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A focus on meals: Dinner

I am assuming that everyone has read the previous articles on breakfast, lunch, snacks and beverages. If not, please take the time to read the previous articles to familiarise yourself with the previous suggestions. If all other aspects of your diet are healthy, then dinner is really easy to modify and improve.

n today’s busy society, dinner is often seen as the most important meal. It is the meal that we associate with socialising, family time, home cooked treats and enjoyment. Our society reasons that we can skip breakfast, grab something quickly for lunch and sit down and indulge in large meals and promptly go to bed afterwards. Going to sleep with a full belly is obviously not the best scenario!

If we have planned our day with our food intake and have eaten stabilising and nourishing meals and snacks, then dinner becomes less important. Some cultures and traditions even avoid eating after sunset to allow the body to restore from the day. Trial for a week and write down your dinners and your associated digestion (especially the next day) and sleep that night and see if you can correlate any patterns. Overall you may be surprised to find that what you thought you felt best from at night didn’t really give you what you need. Always look at the rule which to work out if the food you eat gives energy or takes energy to digest. This simple rule helps us to understand that if we attune ourselves to our body’s innate instincts that we will naturally choose foods that are better for us.

Dinner strategies

Dinner should never be the largest meal unless you plan on doing a lot of activity after the meal. The purpose of dinner is to maintain your even blood sugar levels, provide nutrition to optimise sleep and restoration and to settle the nervous system and provide the nutrients to recover from the day. It is not meant to stuff our faces with the largest meal possible, consume copious courses of varying dishes and end it with lavish desserts that counteract the beneficial properties of the previous meals. I am not saying that dessert is an absolute no-no but that it shouldn’t account for a portion of dinner on a daily basis and that we should choose our desserts carefully to select the best option individually.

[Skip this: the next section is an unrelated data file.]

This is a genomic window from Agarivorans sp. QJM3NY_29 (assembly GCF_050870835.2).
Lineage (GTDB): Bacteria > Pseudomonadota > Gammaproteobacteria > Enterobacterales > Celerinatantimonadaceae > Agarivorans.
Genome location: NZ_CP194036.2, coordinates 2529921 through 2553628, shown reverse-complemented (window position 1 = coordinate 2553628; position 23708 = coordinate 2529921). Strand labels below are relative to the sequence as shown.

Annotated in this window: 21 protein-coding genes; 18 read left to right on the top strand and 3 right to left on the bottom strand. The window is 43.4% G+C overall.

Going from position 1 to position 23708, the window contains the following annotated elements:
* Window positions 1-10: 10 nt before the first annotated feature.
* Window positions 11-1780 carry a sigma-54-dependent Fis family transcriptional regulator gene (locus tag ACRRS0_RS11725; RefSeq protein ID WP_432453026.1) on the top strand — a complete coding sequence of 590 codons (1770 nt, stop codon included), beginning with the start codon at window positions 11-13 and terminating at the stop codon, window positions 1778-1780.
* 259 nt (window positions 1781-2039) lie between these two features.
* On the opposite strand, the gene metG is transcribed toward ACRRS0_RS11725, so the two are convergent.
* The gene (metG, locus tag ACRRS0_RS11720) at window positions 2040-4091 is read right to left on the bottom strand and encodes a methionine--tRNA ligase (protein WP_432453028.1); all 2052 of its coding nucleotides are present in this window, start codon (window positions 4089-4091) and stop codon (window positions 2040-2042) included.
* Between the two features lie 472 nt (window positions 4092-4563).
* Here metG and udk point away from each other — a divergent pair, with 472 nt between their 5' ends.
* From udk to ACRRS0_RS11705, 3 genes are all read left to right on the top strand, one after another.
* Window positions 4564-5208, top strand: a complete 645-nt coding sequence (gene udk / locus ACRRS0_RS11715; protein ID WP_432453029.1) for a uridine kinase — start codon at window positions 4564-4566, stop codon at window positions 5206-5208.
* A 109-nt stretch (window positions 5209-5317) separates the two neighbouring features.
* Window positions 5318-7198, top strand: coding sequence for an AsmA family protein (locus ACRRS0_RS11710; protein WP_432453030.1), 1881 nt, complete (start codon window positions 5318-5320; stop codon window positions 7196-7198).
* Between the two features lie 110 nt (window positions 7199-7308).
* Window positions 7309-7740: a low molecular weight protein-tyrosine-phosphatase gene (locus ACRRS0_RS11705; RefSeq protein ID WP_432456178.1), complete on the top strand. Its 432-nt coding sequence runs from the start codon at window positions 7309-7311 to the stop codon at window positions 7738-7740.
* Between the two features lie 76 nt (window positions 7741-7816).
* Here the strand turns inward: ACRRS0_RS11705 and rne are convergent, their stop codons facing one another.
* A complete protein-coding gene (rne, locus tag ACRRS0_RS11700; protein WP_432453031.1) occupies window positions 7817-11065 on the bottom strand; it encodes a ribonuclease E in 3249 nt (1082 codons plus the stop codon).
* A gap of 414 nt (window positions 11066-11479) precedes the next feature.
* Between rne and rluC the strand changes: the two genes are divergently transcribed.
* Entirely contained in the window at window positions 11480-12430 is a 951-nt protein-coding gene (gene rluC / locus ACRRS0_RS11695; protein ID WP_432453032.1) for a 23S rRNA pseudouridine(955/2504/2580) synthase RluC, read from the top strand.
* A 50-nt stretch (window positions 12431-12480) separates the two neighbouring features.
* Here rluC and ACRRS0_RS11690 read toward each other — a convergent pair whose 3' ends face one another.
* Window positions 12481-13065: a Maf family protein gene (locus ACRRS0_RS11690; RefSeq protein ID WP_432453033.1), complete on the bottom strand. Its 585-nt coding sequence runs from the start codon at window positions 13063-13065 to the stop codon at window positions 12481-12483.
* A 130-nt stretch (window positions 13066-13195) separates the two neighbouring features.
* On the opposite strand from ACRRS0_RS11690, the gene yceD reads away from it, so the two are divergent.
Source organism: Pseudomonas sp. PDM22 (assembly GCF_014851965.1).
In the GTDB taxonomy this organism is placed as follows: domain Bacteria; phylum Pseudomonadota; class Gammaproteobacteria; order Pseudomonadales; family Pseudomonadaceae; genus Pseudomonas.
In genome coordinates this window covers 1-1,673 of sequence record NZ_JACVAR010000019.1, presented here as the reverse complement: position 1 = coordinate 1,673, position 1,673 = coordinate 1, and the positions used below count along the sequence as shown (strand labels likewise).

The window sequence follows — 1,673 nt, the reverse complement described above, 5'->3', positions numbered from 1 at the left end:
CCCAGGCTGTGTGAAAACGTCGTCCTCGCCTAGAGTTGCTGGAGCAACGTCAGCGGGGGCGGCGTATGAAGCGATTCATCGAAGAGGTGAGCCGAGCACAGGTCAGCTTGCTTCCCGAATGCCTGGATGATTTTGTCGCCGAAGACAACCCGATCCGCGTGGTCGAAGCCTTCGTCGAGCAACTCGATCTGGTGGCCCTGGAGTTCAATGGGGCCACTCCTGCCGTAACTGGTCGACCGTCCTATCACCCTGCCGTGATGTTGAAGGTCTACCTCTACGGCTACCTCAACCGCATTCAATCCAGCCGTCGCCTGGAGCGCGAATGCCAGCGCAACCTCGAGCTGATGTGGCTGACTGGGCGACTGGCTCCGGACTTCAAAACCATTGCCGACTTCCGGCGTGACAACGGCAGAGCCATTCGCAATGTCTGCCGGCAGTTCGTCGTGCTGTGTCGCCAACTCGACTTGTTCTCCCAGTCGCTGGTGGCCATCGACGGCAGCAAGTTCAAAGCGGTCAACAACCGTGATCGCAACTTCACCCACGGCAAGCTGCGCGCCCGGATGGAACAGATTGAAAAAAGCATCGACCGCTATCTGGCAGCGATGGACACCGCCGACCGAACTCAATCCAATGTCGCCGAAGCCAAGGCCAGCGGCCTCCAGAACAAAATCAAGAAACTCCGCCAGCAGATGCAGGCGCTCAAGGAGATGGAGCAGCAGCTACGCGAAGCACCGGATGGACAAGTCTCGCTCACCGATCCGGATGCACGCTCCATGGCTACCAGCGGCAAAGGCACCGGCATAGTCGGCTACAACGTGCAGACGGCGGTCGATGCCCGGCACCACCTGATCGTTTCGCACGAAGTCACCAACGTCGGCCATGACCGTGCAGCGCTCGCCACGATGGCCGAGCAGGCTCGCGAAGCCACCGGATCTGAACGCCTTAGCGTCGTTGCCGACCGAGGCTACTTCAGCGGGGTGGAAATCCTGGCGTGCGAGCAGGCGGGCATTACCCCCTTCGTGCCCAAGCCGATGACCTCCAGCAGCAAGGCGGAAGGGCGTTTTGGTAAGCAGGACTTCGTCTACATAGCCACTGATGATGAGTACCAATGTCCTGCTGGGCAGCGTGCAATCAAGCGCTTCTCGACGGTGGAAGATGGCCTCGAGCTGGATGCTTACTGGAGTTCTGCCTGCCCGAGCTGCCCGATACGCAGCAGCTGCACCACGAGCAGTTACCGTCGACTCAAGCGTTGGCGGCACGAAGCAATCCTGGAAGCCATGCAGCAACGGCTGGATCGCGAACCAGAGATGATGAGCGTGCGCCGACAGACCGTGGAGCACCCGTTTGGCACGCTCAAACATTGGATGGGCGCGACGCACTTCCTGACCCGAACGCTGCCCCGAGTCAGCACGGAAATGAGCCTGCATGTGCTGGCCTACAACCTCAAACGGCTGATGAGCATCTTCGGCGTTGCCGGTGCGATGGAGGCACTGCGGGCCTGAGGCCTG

The plate rule

Use the plate rule when planning dinner:

  • ½ plate vegetables
  • ¼ plate protein
  • ¼ plate starchy vegetables or carbohydrates
  • Always some form of cold pressed oil

Make the vegetable portion the bulk of your plate

Encourage a variety of vegetables at dinner in a number of colours. As one of my younger patients eloquently put it, ‘my plate should look like a rainbow’. Orange, green, yellow, red, purple… You get the picture. As a general rule, always identify the green part as the main vegetable (broccoli, bok choy, spinach, asparagus, choy sum, gai lan, brocollini, Brussel sprouts, beans, snap peas, snow peas etc) and surround it with the other vegies.

One tip is to remember to never overcook your vegies. Steamed vegies are best and other options are as salads, stir fried, in soups, stews or roasted. Avoid deep-frying or shallow frying and always avoid boiling.

Always identify the protein portion

To enable you to digest your animal serve of protein properly, consider marinating it throughout the day and store in the fridge. One serve of animal protein per day is more than sufficient and vegetarians should always remember to protein combine (combine a pulse with a nut, seed or wholegrain to equal an animal protein in amino acids).

Carnivores should ensure that they don’t waste the meat and only choose to eat high quality cuts. Cut off any visible excess fat and choose skinless options where possible. Fresh cuts are best and consider only buying small quantities to ensure freshness. A good tip is to buy your anima proteins once per week and individually freeze them and then take them out in the morning before dinner. It’s a great way to plan ahead and always have the protein option covered.

Good sources include

  • Eggs (organic) – such as a frittata
  • Fresh fish – remember variety and include oily types (salmon, trout, mackerel) with white fish (snapper, john dory, whiting)
  • Legumes or pulses
  • Tofu or tempeh
  • Chicken – lean breasts
  • Lamb – back-straps or tenderloins
  • Beef – eye fillet, scotch fillet, rump
  • Kangaroo steaks
  • Lean pork

Don’t forget some good fats

Fats are an essential part of every meal. As you will be avoiding saturated fats as much as possible, remember to drizzle as needed. A good idea is to drizzle the oil on your steamed vegies in cold pressed oils such as olive, a squeeze of lemon juice and a handful of parsley – yum!

Other good options are:

  • Cold water fish (good source of protein as well)
  • Avocado
  • Cold pressed oils such as olive or flaxseed oil
  • Tahini (sesame spread) in dressing
  • Sprinkling of nuts and seeds in salads or on vegetables

Reduce the carbohydrate portion

People tend to over-consume the carbohydrate portion of dinner. Pasta in Italy is primi (entrée) not secondi (main meal)! If you choose to eat some carbohydrate at dinnertime, remember that your vegetables are carbohydrates and should take up at least ½ of your plate.

Good choices to choose from include:

  • Legumes or pulses (lentils, chickpeas, adzuki beans etc)
  • Quinoa, millet, amaranth, brown rice
  • Wholegrain pasta